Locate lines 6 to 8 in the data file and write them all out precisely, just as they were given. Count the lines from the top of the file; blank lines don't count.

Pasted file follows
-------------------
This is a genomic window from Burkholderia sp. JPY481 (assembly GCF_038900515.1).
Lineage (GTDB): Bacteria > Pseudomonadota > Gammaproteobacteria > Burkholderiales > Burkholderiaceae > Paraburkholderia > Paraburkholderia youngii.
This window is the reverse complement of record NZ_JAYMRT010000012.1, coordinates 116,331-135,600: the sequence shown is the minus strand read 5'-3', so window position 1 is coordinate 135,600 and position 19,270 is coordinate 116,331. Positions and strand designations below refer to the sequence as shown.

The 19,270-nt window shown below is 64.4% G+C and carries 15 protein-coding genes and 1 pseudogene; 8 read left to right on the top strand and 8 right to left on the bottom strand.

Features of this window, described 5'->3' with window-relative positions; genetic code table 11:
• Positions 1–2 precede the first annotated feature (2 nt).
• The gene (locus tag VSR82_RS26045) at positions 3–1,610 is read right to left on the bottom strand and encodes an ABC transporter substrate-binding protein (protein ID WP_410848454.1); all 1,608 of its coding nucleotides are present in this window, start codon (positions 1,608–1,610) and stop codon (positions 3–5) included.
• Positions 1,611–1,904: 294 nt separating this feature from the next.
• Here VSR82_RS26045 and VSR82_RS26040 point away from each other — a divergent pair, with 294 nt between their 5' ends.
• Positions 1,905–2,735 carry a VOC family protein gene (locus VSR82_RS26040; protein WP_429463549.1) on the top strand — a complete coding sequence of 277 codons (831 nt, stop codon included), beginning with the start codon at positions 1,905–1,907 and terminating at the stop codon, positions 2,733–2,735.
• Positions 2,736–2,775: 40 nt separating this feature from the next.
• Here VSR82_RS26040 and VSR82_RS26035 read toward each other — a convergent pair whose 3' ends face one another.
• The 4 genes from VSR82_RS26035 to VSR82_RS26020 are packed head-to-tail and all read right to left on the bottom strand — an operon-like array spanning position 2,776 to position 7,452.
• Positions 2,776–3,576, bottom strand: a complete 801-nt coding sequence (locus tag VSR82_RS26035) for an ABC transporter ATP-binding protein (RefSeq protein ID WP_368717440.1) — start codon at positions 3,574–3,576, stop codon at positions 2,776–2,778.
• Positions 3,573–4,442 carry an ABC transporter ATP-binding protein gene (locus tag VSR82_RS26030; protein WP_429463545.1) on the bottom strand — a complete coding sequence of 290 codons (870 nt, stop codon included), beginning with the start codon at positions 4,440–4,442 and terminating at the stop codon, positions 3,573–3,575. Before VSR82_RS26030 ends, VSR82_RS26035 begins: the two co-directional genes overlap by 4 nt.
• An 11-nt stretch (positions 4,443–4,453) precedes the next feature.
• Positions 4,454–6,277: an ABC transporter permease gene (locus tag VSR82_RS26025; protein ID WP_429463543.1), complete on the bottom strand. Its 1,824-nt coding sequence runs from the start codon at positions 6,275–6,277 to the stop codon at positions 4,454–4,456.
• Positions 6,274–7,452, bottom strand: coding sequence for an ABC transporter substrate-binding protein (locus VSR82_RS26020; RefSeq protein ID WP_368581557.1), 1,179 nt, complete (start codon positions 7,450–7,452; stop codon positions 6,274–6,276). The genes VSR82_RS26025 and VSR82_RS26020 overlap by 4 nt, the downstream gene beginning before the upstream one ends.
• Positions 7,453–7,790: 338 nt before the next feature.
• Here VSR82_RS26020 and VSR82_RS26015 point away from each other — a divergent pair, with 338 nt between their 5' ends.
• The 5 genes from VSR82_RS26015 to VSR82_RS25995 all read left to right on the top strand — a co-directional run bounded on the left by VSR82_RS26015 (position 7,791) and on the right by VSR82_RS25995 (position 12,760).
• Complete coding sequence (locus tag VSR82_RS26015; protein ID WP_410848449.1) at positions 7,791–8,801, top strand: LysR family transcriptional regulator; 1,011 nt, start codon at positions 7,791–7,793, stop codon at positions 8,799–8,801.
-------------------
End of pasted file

• Positions 1–2 precede the first annotated feature (2 nt).
• The gene (locus tag VSR82_RS26045) at positions 3–1,610 is read right to left on the bottom strand and encodes an ABC transporter substrate-binding protein (protein ID WP_410848454.1); all 1,608 of its coding nucleotides are present in this window, start codon (positions 1,608–1,610) and stop codon (positions 3–5) included.
• Positions 1,611–1,904: 294 nt separating this feature from the next.